Research shows that resilience is essential for success and happiness both personally and professionally.

Resilience has the ability to transform your life. You can turn

  • failures to success,
  • hardships to opportunities, and
  • conflicts to connection!

You don’t need to have a particular background or the right genetic makeup to be resilient. It isn’t based on innate talent.

Everyone has the ability to be resilient if they dedicate the time, effort, and commitment to learn and develop their skill set. Bonus: you are helping the world be a better place by developing resilience!

The first step in building your resilience is developing self-awareness. Research on resilience uncovers that how we interpret events triggers our emotions and behavior, not the event itself.

The more we understand our thoughts, feelings, and the deeper beliefs underneath them, the more we are able to assess the problem accurately, and the greater our chance of solving the problem effectively.

You might be asking, “How do I do this?” Well, Karen Reivich and Andrew Shatte answer that question in their book The Resilience Factor, which lays out three important skills for gaining self-awareness.

Button Pushers

First is to begin noticing the adversity that pushes your buttons. It could be conflicts, time management, failures, dealing with other people’s anger, and/or maintaining balance between work and personal life. Start paying attention to when you feel anxious, sad, angry, frustrated, or overwhelmed. Ask yourself, “What is the adversity I am facing that is causing these emotions?”

For example, today I was starting to get more and more anxious as I was trying to navigate conflicting and changing schedules. I noticed my anxiety and realized it was due to trying to schedule and meet multiple needs of both my family and work.

“The know-thyself skills . . . give you a map of your beliefs,

feelings, and behaviors and how they are interconnected. After you’ve mastered these three skills, you will have greater insight into how you see yourself and the world and why you react to events as you do.” —The Resilience Factor

_____________________

Beliefs in the Moment

The next step is to notice the stream of thoughts in your mind during the time of adversity. Don’t censor or intellectualize it—just notice it as it’s happening. Write it down. Think of this as raw, uncensored data. You can also record it on your phone. Do you blame yourself or others? Do you feel sad because you think you’ve experienced a loss of a job or friendship, an opportunity, or your self-worth? Do you feel someone violated your rights?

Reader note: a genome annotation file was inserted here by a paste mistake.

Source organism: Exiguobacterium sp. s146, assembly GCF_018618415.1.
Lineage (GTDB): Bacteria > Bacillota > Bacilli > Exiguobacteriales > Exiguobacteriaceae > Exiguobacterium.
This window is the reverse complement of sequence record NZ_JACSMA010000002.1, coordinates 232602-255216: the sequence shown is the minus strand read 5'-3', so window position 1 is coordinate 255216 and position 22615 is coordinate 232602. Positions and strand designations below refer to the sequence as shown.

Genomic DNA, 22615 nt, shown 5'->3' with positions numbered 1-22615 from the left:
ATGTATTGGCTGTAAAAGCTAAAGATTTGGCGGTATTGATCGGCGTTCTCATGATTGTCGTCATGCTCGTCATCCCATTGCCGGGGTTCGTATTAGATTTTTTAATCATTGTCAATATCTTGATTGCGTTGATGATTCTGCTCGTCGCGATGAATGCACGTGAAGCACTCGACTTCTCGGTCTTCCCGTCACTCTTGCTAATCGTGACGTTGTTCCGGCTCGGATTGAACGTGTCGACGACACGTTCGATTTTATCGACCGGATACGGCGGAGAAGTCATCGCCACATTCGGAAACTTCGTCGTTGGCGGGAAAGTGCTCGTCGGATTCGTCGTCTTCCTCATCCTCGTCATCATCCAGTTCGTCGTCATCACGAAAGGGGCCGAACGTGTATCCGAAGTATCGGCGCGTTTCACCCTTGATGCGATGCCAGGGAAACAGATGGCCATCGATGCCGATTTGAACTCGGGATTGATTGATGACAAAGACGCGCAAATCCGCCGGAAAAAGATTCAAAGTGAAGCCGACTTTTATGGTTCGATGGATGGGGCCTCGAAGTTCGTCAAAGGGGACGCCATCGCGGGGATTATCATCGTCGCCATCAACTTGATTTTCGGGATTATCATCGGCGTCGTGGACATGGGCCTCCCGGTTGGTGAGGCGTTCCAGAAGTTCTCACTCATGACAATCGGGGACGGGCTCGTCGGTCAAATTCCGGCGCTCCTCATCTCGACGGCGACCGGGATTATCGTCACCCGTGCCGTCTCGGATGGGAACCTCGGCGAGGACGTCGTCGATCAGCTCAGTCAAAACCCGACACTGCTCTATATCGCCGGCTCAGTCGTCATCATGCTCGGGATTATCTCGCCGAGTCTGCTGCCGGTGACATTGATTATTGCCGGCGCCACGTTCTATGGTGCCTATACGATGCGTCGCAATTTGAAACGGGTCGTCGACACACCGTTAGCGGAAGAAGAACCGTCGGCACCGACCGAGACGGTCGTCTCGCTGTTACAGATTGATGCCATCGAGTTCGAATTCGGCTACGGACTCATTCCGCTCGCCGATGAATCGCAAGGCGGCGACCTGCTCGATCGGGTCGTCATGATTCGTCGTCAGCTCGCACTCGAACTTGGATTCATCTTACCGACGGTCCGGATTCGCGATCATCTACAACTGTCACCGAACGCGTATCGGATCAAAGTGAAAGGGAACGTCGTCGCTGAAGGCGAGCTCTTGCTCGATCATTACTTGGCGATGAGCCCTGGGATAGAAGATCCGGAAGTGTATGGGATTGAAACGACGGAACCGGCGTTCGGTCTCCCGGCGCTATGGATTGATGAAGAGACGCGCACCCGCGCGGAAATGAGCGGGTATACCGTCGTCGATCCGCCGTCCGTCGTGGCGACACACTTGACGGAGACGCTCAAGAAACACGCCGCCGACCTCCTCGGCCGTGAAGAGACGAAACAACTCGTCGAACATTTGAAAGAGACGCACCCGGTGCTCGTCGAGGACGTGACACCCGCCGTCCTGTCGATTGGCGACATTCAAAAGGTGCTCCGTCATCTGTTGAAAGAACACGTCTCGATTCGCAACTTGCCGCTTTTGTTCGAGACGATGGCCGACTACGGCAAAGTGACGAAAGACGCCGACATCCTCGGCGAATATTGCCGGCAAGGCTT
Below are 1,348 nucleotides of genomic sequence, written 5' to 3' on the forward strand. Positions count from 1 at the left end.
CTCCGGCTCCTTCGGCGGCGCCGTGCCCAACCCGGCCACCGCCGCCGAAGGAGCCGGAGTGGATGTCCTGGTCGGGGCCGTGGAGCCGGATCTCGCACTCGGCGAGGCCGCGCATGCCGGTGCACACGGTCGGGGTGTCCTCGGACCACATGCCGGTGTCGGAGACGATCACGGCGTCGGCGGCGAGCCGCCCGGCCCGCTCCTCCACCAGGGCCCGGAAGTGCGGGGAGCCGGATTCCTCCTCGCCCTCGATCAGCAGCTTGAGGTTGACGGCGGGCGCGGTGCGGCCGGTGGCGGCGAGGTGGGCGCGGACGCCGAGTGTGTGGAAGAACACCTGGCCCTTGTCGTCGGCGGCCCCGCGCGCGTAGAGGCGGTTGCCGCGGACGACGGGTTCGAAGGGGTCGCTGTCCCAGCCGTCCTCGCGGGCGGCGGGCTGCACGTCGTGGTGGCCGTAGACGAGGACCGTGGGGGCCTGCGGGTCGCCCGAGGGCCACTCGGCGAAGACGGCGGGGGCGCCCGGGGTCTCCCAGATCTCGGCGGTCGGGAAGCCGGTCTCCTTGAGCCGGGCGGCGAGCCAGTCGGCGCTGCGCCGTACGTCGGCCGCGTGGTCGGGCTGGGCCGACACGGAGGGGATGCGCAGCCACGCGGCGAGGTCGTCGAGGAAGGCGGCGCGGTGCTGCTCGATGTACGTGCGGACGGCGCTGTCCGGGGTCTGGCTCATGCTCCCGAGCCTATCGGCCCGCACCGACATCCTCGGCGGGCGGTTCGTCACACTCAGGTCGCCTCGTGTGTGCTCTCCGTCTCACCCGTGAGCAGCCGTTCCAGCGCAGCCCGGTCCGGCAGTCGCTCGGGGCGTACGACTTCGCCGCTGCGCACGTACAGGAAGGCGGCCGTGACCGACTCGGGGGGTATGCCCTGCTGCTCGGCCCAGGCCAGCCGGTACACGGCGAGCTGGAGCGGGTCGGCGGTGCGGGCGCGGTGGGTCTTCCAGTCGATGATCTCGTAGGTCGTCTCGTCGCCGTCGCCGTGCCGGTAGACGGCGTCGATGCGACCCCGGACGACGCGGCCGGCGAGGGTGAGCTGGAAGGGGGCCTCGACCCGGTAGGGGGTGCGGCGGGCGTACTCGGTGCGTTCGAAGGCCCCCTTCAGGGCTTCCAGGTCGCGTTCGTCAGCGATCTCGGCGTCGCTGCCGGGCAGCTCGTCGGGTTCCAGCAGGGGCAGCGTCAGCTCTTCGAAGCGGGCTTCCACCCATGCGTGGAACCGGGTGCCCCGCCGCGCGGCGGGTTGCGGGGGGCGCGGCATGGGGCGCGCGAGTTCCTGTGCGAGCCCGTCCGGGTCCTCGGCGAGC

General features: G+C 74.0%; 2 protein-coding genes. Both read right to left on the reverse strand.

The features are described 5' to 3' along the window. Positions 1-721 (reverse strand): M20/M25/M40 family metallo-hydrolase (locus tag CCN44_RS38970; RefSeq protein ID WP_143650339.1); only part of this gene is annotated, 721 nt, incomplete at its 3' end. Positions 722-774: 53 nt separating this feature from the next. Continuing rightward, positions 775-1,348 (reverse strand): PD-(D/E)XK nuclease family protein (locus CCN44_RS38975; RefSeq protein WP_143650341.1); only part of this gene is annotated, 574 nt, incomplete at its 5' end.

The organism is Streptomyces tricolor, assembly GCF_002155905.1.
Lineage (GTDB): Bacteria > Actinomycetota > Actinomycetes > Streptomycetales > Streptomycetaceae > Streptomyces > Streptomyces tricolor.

In my example above, my thoughts and feelings were something along the lines of “How am I going to make all this happen!? Why do they have to change everything up at the last minute? Who do they think they are? Do they even consider my needs? Don’t they realize I have a #*% work schedule!? Why do they have to be so difficult?” The real words give you clues into your underlying beliefs. In this example, there are a few “Whys.” I am focused on the past, trying to figure out why this is happening. There is also some blame—blaming others. Most of us have one or two beliefs in interpreting adversity. Begin tracking yours and see if you notice a pattern.

The Consequences

The third step is noticing your emotions and behaviors with each adverse situation. Are you sad, angry, scared, embarrassed, annoyed, dejected, ashamed, or feeling guilt? Do you experience one or two emotions more than others? What are your behaviors and actions? Do you fight back, avoid, want to run and hide, apologize, cave, procrastinate, or become passive-aggressive? Noticing and tracking your thoughts, emotions, and behaviors takes time, commitment, and honesty. However, the rewards will transform your life.

One BIG thing to remember is to do these steps with mindfulness. Mindfulness means to notice without judgment. Be compassionate and kind to yourself. This type of honesty and exploration takes courage. Most people don’t do it. Some of us may feel like we are fundamentally flawed. But I can tell you this—you are not! You are in the perfect place and doing way better than you think. This is one of my favorite affirmations I use to remind myself that I am making progress. I might not be doing it perfectly, but I’m making progress. I invite you to get in the habit of saying this first thing in the morning when you wake up:

“Every day I am getting better and better in every way.”